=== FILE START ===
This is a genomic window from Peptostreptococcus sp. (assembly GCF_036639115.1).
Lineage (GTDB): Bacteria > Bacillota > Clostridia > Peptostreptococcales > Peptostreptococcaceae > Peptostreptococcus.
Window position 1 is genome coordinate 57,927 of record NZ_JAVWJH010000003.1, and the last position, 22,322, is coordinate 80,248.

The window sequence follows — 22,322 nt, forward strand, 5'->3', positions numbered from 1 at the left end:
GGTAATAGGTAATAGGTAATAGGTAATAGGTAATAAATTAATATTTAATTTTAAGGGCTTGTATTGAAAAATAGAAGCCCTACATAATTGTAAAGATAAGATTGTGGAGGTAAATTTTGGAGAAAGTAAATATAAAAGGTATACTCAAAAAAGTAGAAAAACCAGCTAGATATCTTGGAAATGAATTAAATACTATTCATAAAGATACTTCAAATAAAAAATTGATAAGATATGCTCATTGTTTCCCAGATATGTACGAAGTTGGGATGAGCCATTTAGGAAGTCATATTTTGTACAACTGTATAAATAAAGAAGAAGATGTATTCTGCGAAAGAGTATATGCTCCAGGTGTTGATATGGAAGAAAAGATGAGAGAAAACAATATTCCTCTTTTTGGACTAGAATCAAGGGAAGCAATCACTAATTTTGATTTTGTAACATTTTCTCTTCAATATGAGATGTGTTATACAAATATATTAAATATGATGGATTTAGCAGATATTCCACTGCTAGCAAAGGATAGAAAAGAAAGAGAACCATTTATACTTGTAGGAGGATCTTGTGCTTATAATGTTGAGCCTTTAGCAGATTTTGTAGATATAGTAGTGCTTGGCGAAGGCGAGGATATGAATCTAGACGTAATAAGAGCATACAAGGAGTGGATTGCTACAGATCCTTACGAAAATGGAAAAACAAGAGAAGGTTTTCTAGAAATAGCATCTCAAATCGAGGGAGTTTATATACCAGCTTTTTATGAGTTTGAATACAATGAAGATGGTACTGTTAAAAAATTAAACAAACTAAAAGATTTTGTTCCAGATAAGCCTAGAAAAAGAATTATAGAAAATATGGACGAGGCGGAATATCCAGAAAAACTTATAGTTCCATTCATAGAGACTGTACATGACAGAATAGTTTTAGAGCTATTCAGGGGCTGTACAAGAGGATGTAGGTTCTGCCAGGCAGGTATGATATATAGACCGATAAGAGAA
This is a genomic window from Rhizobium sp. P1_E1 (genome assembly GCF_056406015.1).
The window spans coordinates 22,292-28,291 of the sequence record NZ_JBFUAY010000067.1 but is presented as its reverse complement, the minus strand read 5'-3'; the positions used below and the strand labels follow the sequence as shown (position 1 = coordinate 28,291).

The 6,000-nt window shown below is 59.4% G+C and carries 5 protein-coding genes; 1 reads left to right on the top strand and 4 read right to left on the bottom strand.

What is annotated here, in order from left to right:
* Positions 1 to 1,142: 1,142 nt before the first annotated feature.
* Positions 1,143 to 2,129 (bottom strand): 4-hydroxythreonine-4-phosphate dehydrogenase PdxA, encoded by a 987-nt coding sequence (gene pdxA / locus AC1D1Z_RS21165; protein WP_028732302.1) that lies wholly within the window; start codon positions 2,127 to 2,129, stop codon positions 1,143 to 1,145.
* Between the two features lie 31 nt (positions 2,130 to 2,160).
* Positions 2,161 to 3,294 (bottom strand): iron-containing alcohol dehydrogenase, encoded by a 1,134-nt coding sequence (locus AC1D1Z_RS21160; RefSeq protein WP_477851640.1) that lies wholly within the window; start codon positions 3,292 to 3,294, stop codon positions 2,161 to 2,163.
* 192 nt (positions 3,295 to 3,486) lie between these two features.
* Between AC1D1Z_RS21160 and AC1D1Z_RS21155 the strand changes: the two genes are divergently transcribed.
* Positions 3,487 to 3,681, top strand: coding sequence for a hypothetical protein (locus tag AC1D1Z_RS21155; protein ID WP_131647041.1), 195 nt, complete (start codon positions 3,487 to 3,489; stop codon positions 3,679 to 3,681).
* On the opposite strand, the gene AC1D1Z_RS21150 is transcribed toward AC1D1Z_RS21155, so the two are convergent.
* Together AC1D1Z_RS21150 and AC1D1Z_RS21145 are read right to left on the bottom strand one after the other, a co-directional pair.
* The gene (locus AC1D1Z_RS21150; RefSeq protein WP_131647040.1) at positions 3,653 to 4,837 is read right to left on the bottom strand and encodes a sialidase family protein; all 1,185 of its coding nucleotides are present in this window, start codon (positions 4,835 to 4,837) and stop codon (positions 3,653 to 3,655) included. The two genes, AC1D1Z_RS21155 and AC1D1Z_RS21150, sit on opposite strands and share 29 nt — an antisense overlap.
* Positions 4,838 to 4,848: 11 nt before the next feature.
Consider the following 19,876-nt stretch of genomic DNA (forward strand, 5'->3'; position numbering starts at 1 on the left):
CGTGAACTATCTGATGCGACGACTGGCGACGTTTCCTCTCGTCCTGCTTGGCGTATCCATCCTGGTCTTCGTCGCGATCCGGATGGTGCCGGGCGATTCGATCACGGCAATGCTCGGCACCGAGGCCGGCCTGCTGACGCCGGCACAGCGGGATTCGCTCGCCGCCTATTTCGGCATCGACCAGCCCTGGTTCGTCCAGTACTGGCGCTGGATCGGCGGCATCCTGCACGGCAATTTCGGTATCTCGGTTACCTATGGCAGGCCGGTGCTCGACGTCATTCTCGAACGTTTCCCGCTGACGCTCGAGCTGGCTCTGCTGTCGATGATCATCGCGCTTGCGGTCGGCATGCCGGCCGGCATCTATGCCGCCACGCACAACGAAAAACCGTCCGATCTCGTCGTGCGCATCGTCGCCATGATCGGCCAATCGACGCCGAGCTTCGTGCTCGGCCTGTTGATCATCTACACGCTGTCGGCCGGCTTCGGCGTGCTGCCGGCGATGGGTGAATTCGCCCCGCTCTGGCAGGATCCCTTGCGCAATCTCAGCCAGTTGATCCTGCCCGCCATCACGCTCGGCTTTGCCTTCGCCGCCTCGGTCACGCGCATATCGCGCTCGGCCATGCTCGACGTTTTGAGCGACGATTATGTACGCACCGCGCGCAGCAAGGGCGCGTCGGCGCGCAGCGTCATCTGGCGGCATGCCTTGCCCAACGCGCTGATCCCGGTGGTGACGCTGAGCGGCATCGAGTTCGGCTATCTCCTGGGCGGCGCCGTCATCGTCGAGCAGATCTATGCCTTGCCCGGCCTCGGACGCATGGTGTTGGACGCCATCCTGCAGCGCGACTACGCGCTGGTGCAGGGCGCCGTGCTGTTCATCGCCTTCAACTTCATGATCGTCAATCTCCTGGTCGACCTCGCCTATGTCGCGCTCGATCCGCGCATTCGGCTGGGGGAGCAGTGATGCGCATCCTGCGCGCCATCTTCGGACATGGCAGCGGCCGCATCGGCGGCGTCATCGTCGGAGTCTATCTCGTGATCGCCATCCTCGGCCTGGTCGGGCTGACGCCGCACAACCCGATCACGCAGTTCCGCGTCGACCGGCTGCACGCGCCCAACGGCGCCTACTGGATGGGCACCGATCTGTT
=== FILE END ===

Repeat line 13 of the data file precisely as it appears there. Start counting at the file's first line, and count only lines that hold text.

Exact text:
* Positions 2,161 to 3,294 (bottom strand): iron-containing alcohol dehydrogenase, encoded by a 1,134-nt coding sequence (locus AC1D1Z_RS21160; RefSeq protein WP_477851640.1) that lies wholly within the window; start codon positions 3,292 to 3,294, stop codon positions 2,161 to 2,163.